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1930 Ford Model A with Murray Body (PICS)

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I soon will be closing the deal on this 1930 Ford Model A Murray Body Four Door Sedan. I am curious as to the background of the Murray Bodied cars. How many were produced with the Murray Body? What else can you guys tell me about these cars?

This is the First Ford Model A that I will own and am really excited to add it to the collection. I am paying $3500 for it, what do you think about the price? The car hasn't run for about 8 years, but before that was driven in parades. They said that the odometer reads only 2000 miles, but I am sure either it has rolled over or hopefully those are how many miles that are on the engine since rebuild. I will know more when I get the car home.

Thanks for all the Info and Enjoy the Pictures!

From Denton, Nebraska.

Andrew Kean











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The car looks great, and so is the price.

Being a Model A, it will be running and driving in no time. I had a 1929 for a number of years. It was great fun. I wish I still had it sometimes.

I can see that the car is a little tatty, but you could run it just the way it is. The "lived-in" look brings lots of interest and no fear of car park scratches!!

Good luck with it


PS, what size are those wheels and tyres?

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  • 3 weeks later...


Your Murray is from the earlier part of 1930. The instrument panel was the same as the 28-29 Fords. The front fenders with the short splash apron spot welded to the front fenders was another feature of the earlier models. My Murray Town sedan is from March of 1930 and has the same features as yours. These bodies were wood framed with sheet metal skins nailed to the wood. The doors are also wood framed. The wood bodied cars have a very solid sound when the doors are closed. The wood can be an issue if it has deteriorated particularly around the top insert as this lead to leaks and more deterioration. I can see by the lack of wear on your clutch and brake pedals and the condition of the interior that your car is not a high miler. The carpet snaps on the rear carpet are another sign that this is a nice original. You will love this car. The Murray bodies were my favorite with the arched windows. If You have any questions let me know. I have owned mine since 1963.

Aside from having the same cars we share one more thing-----

Terry Kean:eek:

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  • 9 years later...

I realize I’m about 9 years late in climbing into this discussion, but I only stumbled upon the Q&A chain this afternoon. I acquired a 1930 Murray Body TS several years ago from a Master Model A restorer from Maine who’d restored over 50 A’s during his life.  The only gripe I’ve had (and still battling) is engine overheating due to poor cooling. Haven’t run the car since last fall, but have conducted a plethora of tests, checks, measurements, flushes, inspections, etc.  Keeping fingers crossed.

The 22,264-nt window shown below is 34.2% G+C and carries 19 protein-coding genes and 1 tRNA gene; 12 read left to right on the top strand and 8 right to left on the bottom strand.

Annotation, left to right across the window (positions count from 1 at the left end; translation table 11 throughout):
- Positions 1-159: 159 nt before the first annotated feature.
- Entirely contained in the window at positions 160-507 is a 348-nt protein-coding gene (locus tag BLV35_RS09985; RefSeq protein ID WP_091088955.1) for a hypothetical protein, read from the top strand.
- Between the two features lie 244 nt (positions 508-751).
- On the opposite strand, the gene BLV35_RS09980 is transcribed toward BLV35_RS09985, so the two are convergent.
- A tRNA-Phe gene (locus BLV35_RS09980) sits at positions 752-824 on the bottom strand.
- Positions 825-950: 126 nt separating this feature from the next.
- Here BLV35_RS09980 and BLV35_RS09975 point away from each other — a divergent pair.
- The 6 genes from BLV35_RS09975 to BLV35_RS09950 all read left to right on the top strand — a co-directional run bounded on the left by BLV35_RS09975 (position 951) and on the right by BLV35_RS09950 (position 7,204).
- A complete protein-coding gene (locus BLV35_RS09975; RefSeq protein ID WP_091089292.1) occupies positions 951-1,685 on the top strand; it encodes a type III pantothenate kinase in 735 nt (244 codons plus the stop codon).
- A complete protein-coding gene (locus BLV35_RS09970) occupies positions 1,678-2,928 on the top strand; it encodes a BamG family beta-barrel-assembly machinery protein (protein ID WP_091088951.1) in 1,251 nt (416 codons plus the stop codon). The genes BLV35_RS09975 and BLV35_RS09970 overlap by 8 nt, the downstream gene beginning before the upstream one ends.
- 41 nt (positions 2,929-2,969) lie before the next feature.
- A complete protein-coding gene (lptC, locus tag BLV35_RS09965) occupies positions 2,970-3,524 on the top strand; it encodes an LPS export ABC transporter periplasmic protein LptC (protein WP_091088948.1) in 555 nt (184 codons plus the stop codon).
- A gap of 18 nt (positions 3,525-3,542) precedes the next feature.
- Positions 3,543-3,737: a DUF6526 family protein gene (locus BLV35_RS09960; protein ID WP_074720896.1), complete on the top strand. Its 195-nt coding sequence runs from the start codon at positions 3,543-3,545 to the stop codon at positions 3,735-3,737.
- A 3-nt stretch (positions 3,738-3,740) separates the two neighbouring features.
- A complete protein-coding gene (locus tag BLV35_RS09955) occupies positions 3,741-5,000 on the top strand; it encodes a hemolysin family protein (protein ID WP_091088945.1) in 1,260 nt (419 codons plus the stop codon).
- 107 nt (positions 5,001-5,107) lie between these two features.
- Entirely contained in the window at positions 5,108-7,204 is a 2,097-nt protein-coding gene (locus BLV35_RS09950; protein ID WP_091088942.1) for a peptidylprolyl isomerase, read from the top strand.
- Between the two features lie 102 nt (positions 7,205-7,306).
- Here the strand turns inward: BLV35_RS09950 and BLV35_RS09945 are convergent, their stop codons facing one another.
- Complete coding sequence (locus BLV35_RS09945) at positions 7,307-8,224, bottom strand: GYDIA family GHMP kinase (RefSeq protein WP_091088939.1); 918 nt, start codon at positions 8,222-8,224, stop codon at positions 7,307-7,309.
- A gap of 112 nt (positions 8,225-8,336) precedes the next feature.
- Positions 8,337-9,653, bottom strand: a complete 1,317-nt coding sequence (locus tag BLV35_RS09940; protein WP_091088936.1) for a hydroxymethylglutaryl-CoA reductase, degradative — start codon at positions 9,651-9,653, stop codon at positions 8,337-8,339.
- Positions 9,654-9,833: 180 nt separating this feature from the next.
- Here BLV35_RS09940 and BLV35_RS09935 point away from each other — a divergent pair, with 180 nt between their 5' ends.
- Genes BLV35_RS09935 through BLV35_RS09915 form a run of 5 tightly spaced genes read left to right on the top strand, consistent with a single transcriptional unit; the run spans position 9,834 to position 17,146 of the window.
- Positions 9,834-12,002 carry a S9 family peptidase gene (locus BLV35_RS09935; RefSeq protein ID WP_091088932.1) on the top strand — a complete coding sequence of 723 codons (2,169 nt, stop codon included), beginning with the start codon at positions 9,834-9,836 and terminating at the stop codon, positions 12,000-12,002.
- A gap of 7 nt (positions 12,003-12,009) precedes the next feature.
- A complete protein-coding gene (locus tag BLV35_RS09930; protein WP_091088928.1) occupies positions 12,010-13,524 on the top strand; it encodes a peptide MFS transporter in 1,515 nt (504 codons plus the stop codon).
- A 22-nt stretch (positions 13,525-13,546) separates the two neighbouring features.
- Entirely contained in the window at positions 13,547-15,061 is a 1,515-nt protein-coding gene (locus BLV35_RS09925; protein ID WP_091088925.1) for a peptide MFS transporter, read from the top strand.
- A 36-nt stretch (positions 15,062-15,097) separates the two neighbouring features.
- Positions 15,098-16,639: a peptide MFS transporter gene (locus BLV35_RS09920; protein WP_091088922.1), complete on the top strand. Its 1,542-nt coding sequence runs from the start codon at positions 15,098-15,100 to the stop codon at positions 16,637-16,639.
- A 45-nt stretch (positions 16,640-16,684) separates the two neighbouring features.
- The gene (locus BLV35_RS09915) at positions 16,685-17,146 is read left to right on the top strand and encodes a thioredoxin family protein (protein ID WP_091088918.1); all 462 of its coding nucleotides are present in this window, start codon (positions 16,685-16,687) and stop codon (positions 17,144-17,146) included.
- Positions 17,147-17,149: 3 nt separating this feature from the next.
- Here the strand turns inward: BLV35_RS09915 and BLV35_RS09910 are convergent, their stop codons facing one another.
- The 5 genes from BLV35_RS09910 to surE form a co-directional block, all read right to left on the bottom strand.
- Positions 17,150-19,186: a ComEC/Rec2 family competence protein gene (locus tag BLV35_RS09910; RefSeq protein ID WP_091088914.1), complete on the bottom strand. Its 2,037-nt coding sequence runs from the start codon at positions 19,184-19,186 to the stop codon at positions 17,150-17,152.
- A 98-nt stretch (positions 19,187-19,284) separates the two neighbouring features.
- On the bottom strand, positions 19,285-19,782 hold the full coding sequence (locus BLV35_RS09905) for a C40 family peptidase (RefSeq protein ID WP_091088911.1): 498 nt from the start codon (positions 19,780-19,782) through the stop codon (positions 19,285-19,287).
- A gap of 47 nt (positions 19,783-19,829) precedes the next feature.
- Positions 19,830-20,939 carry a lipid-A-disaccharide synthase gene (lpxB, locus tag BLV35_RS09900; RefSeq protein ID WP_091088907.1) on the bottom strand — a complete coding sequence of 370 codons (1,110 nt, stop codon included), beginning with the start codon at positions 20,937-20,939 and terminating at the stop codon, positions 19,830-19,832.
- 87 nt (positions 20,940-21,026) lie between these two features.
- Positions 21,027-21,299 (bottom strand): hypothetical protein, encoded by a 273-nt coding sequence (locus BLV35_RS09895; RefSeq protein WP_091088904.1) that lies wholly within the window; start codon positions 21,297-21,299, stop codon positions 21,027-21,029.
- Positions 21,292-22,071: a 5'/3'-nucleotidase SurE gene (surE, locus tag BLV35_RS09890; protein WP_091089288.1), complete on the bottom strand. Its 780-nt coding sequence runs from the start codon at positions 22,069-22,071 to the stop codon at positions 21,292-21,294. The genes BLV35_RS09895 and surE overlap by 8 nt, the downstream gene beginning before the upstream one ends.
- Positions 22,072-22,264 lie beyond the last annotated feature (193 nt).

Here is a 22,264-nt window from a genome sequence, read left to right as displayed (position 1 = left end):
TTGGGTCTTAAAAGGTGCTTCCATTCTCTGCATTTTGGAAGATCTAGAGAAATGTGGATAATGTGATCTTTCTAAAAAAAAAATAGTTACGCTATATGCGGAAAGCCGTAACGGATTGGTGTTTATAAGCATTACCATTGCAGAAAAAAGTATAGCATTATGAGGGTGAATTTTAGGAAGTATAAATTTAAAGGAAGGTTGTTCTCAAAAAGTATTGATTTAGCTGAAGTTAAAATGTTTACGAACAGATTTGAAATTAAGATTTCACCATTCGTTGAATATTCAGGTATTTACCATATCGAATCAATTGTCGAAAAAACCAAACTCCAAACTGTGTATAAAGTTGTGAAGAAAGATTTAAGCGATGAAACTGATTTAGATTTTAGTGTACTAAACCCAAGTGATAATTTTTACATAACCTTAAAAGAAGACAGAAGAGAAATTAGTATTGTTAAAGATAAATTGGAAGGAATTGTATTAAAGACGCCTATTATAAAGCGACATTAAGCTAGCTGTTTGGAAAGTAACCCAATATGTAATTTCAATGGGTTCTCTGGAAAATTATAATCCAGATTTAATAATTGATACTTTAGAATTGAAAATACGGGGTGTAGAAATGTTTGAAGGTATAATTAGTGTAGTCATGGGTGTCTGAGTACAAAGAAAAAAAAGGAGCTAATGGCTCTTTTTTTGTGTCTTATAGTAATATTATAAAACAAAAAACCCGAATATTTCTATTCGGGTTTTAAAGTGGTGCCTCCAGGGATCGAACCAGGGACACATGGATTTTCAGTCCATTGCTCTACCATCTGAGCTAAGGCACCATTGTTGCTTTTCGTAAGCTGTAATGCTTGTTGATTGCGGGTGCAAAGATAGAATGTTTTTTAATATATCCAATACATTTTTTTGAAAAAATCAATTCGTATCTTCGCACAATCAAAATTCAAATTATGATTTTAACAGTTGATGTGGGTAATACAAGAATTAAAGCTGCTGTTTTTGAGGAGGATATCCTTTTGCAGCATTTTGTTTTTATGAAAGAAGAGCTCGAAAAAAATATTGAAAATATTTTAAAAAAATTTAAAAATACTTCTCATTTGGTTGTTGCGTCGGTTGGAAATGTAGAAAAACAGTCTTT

I came across this AACA link while researching info about my Murray TS. The data I found (multiple reliable sources confirmed, all had same numbers) was:

1930 Total Production for Town Sedans (both Murray and Briggs) was 104,913 built in 32 different locations in the US. Two other US Ford factories did not produce Town Sedans in 1930. There were another 12,476 built in 13 overseas factories located in England, Europe and South America(which apparently never entered the US market.) Total 1930 Model A domestic production (all body styles) in the US was 1,267,013 (foreign production in 1930 for overseas markets brought the world-wide total up to 1,415,329.) These #’s do not include production at the Ford Walkerville Plant, which I am still researching (not sure why the production #’s for Canadian Ford Corporation were kept separate, unless it was a totally unique entity incorporated unto itself and not a Ford subsidiary.) Also the production numbers I located did not differentiate Murray versus Briggs production totals, they were all lumped together as 155C and 155D Town Sedans. 

The Walkerville, Ontario factory produced 5,125 Model A Town Sedans in 1930, and 70,233 total Model A’s (all body styles) that year.

Canadian Production


 Ford Walkerville, Ontario plant

In 1904, the Walkerville Wagon Company signed a contract with Henry Ford to establish a branch factory in Canada. The Canadian company was given the sole rights in the British Empire and became the second largest automobile producer in the world from 1918 to 1923. The Model T was introduced in 1909 and continued in production until 1927. Unlike the American Model T, the Canadian Model T was available in blue.

Edited by Johnny B (see edit history)
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For $3500 you can't go wrong. Sure the car needs some TLC, but you can do it as you go or blow it apart and do a complete body off restoration. If it was me, I would get it running, make it safe and have fun with it for a while. The stock tire size for a 1930 Model A is 4.75'' by 19". Some of the major suppliers for Model A part's are Bratton's, Bert's and Mac's and all offer great catalogs that can be very helpful in your restoration. Good luck!

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